I went ahead and washed the cloth. I would say about half the iridescence came off. I am glad, the cloth used to be a dragonfly, now it is soft and sumptuous. I still have a fair amount of stitching to do. The sleeves are maybe 8×12″ and I have completed a quarter of the stitching. And I will have to take a photo, but I think I like the wrong side of the stitching!

Facebook, Friends and the World Made Smaller

So, I posted to facebook my pure joy at finding a Japanese Pattern Book and wanting to sew from it. Cricket piped up that Masako might be able to help me interpret the pattern book! Um, excitement. Masako speaks and I presume writes in Japanese. I have lots of questions and we have made a date! And just so you have it, and if you want to purchase it and sew…along…with me, here is the link to the pattern. You will also need the magazine, which gives full illustrations of how to approach sewing the garment together. You can just purchase the magazine, though. It has a full sized pattern tucked into the back (mashed up with all the other patterns in the magazine). You will just need to trace it off, add seam allowances and then start cutting.

To say that I have obsessive compulsive tendencies does not quite cover the scope of my ability to focus. It is more like I have an inner hound, a scent, a trail and I am doing my primordial job. Last night I began tracing the pattern off. I need to discern what seam allowances should go where, for instance, I think this blouse has a 1/4″ clean finished hem, but the illustration says 1.7 cm in one place (with a drawing of a turned hem) and a reference to 2.5 centimeters in another. So. Hmmm…

What I love about the illustrations are that if you know anything about clothing construction and pattern making you can figure out how to draft your own version of the pattern, the illustrations give that much detail. I sure wish the U.S. would make the switch to centimeters.

Today I will wash the cloth and finish tracing the pieces and adding seam allowances. I like having the ability to decide what my seam allowances should be. I think that American patterns generally cater to an odd mindset. I don’t understand using a 5/8th” seam just to fussily cut it down to a 1/4″. Shouldn’t you just learn to sew a 1/4″ seam? Beside which, when I was a sample cutter and learning to sew, the professionals used a 1/4″ seam in almost every instance, except for special instances, like sleeves, where a 1/2″ was used.

And because stretching is my part time job, and we mentioned OCD tendencies, I show you my stretch log and my helpful stretching sticks.

So, what do you say? Would you like to do a sew along with me? You don’t need to make this blouse, you can make any blouse you would like. Or  dress, or…??

If you would like to do this, I will create a Flickr group so we can share our photos in a single place. Leave a comment if you are interested.

Sleuth Work!

Melanie Testa's Sleuth Work


I think I have figured out that I can purchase the pattern online and print them out on paper. I have an acquaintance who speaks and reads Japanese. Now, I don’t want to a pesky, but. I am on a mission with this shirt. It contains surface design possibilities.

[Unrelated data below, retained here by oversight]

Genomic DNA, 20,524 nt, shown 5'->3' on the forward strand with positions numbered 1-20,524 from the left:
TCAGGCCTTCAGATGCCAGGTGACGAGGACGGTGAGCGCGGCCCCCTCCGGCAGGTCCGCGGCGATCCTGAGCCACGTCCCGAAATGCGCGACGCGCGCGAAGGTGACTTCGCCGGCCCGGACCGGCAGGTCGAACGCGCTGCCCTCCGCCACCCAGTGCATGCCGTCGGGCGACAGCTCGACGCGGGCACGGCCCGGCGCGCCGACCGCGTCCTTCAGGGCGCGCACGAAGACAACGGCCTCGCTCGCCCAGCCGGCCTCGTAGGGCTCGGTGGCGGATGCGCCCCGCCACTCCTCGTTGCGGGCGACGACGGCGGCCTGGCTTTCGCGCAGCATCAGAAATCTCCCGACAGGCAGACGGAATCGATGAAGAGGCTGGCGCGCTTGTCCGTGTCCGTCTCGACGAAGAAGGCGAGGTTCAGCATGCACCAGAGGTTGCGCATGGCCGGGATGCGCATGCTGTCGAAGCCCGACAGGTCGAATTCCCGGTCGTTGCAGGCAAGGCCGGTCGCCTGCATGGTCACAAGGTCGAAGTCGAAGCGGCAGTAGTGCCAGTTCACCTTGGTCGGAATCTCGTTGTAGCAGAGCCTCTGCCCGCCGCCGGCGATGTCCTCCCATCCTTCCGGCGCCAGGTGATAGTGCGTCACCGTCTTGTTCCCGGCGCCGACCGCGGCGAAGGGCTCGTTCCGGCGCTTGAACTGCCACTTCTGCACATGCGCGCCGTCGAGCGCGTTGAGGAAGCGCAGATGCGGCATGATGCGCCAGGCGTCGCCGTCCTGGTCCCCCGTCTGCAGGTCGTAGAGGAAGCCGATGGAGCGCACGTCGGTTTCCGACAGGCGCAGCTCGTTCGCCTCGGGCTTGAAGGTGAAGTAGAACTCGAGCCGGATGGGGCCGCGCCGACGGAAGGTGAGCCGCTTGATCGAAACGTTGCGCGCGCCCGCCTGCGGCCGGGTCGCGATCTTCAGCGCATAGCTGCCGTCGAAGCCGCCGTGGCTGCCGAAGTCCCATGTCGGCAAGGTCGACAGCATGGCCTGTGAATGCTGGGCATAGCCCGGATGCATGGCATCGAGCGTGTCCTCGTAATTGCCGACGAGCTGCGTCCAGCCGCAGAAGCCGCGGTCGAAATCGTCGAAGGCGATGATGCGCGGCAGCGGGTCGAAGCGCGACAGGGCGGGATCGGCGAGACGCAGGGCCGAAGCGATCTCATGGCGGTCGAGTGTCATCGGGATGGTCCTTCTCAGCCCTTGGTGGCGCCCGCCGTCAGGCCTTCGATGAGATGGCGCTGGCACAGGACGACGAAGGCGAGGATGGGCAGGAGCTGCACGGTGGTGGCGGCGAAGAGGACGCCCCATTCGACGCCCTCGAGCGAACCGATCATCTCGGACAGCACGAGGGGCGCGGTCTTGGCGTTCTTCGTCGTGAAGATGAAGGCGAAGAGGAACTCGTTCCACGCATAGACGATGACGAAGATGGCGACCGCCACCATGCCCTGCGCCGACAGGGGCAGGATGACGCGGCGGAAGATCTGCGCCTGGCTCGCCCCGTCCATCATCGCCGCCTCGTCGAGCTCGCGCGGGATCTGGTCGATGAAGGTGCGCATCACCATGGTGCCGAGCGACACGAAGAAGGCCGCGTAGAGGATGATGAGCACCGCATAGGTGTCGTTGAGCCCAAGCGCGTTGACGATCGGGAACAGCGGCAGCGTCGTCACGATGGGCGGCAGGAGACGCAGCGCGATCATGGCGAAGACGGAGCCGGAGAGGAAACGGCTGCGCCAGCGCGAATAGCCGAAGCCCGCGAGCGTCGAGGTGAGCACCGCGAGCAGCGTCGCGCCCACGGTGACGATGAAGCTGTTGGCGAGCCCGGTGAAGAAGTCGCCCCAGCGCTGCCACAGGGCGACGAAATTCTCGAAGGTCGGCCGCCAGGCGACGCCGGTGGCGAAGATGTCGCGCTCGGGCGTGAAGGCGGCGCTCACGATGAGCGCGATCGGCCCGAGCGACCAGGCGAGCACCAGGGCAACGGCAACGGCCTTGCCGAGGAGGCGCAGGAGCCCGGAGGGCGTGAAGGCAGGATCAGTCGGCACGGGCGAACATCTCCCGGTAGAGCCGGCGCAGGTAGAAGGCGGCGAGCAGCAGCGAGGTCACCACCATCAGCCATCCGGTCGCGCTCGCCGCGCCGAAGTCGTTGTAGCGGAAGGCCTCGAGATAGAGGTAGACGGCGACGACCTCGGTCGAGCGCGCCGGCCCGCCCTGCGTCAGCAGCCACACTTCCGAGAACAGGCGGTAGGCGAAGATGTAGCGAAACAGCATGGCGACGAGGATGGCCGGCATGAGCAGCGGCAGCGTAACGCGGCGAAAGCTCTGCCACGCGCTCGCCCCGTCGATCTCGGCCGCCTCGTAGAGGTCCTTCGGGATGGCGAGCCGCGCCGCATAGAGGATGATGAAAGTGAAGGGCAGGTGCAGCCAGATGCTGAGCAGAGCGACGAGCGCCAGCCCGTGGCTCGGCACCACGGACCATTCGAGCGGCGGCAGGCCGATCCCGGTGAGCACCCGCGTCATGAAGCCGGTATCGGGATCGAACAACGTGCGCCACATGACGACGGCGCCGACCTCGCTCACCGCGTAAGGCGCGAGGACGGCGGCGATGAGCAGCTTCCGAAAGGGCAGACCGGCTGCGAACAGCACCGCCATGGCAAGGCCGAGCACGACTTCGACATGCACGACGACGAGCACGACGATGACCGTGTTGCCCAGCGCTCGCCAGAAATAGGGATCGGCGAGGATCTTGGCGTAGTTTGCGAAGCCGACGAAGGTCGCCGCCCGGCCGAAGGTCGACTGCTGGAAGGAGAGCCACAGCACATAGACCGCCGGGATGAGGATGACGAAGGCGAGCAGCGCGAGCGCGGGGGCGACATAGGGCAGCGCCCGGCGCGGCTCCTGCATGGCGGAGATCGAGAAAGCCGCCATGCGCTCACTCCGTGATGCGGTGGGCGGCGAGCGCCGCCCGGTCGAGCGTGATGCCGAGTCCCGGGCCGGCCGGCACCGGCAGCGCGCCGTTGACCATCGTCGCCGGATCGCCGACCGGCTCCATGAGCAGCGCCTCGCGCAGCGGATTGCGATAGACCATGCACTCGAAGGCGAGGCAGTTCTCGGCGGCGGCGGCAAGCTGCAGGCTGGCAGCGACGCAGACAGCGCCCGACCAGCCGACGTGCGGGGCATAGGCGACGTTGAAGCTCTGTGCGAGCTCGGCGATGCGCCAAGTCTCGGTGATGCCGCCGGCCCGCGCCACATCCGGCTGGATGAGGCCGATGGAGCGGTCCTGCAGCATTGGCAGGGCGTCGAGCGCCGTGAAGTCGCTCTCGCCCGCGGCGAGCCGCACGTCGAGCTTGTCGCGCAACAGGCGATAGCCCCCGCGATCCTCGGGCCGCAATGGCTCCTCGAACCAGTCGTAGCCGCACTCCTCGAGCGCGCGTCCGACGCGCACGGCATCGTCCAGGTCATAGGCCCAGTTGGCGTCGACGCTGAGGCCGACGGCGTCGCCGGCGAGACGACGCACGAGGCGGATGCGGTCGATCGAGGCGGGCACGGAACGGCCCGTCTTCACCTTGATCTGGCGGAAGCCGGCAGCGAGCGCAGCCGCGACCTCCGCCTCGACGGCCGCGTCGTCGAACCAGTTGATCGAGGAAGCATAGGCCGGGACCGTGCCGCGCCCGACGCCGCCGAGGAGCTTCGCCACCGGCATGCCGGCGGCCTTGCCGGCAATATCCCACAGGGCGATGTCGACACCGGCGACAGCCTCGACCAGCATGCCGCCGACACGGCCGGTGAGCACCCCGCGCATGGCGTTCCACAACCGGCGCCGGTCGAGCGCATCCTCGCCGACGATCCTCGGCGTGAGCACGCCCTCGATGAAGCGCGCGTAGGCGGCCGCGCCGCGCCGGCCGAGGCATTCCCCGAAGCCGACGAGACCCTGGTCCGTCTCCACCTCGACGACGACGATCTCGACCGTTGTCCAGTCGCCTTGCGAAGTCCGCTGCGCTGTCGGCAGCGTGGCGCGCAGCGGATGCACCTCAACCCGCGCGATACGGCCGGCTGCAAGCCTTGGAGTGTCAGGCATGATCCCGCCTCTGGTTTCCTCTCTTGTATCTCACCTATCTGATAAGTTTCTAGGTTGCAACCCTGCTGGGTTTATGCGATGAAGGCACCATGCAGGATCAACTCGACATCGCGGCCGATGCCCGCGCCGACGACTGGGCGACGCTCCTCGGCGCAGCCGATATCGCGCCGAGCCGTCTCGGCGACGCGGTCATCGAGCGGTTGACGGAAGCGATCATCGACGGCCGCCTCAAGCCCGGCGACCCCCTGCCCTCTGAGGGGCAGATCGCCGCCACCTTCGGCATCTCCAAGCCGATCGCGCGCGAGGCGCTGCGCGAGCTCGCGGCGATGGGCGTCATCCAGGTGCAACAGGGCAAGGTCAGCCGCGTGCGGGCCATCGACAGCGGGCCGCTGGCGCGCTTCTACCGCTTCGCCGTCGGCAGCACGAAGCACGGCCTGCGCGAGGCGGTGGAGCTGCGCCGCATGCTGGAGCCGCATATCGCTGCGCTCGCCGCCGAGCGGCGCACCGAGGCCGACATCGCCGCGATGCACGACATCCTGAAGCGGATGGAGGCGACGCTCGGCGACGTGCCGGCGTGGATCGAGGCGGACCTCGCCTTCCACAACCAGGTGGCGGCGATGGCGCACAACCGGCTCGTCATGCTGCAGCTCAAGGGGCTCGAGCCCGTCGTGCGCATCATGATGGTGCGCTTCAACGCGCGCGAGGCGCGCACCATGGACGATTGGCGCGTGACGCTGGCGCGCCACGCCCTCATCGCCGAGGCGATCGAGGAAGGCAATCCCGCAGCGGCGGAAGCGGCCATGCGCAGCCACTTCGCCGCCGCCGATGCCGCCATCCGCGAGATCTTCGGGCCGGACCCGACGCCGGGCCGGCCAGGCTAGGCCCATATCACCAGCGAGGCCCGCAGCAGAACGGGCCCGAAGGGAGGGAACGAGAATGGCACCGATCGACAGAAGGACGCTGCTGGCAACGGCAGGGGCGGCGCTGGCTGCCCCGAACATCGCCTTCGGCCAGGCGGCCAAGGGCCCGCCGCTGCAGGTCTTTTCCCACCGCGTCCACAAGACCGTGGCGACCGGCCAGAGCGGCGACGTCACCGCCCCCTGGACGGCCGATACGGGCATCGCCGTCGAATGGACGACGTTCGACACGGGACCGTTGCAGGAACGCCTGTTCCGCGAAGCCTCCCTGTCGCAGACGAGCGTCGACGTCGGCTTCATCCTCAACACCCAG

Here is a helpful pdf by Batty Chan and this list of translated sewing terms off Karen Boyette‘s site.

Last night I found myself working out the pattern pieces, measuring, checking, cross referencing and I realized something. I have been struggling with the limitations of my circumstance. Having had to take chemotherapy, I found that I was struggling to put sentences together, couldn’t stay focused in reading a single book and was feeling out of control. This type of loss of ability is frightening. But I know that if you try to open new pathways in the brain that activity and compensation will often occur. I think it is funny that I have gravitated to a meticulous, beautifully rendered, form of communication to help me through this portion of my recovery. 

How To Make

Last week I went to Kinokuniya books with a friend. She, of course, knew where the sewing magazines were. Me, I knew where the sewing  and textile design books were, but being ignorant of the Japanese language, I have no idea what magazines are what (and they are wrapped in plastic which is problematic). I am so glad me and my gal went to the store together! She also sorta twisted my arm and forced me to buy the cloth. Ahem.

I bought the one sewing magazine that was not covered in plastic, called Female. I fell for an outsized, light and flowing shirt that looks comfy beyond belief. The iridescent cloth to the left of the magazine is intended for this project.

The iridescent cloth is perhaps lawn, and the iridescence is, well,  glued on somehow. I assume it will wash off and I look forward to watching the process occur. I did a hand washing sample and it does seem to lift off the cloth so I am prepared. I don’t mind, I will have fun making wearing and experiencing the life of this cloth.

But first…

I need to figure out how to read the pattern. It won’t be too difficult, the illustrations are really well prepared and I can figure centimeters out.  My one main concern is, wash the fabric first (this is my quid pro quo), or after, because I could wear it in its full iridescent glory once! 

But yeah, who knows what finishes they put on the cloth, I should just wash it, right?

And to sully the waters just a bit more? I went home and looked up Cotton Friend. It seems you need to find these magazines on ebay or etsy in order to get a glimpse of the innards. Cotton Friend had quite a few pieces I would like to make and I feel a bit of a surface-design-frenzy coming on. Hmmm… blog everyday for a month? I wonder…

P.S. Thanks so much for coming back!